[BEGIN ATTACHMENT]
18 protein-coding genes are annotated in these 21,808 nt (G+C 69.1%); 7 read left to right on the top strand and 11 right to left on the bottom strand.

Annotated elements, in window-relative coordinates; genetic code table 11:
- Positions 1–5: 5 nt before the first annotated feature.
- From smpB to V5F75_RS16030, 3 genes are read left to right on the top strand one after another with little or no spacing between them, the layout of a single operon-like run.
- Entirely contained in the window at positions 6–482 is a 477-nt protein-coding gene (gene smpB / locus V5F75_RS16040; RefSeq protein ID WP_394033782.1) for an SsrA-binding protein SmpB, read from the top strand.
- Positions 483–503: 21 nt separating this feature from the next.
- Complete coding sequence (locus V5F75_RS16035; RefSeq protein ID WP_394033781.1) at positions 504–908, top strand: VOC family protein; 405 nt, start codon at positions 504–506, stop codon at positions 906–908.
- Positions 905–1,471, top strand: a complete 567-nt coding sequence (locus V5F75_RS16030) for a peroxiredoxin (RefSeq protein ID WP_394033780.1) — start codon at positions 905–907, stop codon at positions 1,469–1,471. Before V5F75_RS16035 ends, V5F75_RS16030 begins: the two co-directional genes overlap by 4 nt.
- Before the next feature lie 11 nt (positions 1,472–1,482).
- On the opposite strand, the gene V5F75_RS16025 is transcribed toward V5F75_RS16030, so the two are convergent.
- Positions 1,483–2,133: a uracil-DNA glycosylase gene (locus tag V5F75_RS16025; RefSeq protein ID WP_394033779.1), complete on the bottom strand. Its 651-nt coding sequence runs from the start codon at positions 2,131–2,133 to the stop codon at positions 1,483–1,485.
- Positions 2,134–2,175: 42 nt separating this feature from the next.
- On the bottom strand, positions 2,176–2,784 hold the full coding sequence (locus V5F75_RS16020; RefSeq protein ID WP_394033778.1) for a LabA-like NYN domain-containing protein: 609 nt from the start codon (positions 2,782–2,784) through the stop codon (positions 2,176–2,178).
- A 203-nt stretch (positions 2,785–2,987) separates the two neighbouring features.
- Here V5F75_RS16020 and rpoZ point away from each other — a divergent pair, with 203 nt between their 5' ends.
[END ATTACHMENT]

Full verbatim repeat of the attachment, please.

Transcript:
18 protein-coding genes are annotated in these 21,808 nt (G+C 69.1%); 7 read left to right on the top strand and 11 right to left on the bottom strand.

Annotated elements, in window-relative coordinates; genetic code table 11:
- Positions 1–5: 5 nt before the first annotated feature.
- From smpB to V5F75_RS16030, 3 genes are read left to right on the top strand one after another with little or no spacing between them, the layout of a single operon-like run.
- Entirely contained in the window at positions 6–482 is a 477-nt protein-coding gene (gene smpB / locus V5F75_RS16040; RefSeq protein ID WP_394033782.1) for an SsrA-binding protein SmpB, read from the top strand.
- Positions 483–503: 21 nt separating this feature from the next.
- Complete coding sequence (locus V5F75_RS16035; RefSeq protein ID WP_394033781.1) at positions 504–908, top strand: VOC family protein; 405 nt, start codon at positions 504–506, stop codon at positions 906–908.
- Positions 905–1,471, top strand: a complete 567-nt coding sequence (locus V5F75_RS16030) for a peroxiredoxin (RefSeq protein ID WP_394033780.1) — start codon at positions 905–907, stop codon at positions 1,469–1,471. Before V5F75_RS16035 ends, V5F75_RS16030 begins: the two co-directional genes overlap by 4 nt.
- Before the next feature lie 11 nt (positions 1,472–1,482).
- On the opposite strand, the gene V5F75_RS16025 is transcribed toward V5F75_RS16030, so the two are convergent.
- Positions 1,483–2,133: a uracil-DNA glycosylase gene (locus tag V5F75_RS16025; RefSeq protein ID WP_394033779.1), complete on the bottom strand. Its 651-nt coding sequence runs from the start codon at positions 2,131–2,133 to the stop codon at positions 1,483–1,485.
- Positions 2,134–2,175: 42 nt separating this feature from the next.
- On the bottom strand, positions 2,176–2,784 hold the full coding sequence (locus V5F75_RS16020; RefSeq protein ID WP_394033778.1) for a LabA-like NYN domain-containing protein: 609 nt from the start codon (positions 2,782–2,784) through the stop codon (positions 2,176–2,178).
- A 203-nt stretch (positions 2,785–2,987) separates the two neighbouring features.
- Here V5F75_RS16020 and rpoZ point away from each other — a divergent pair, with 203 nt between their 5' ends.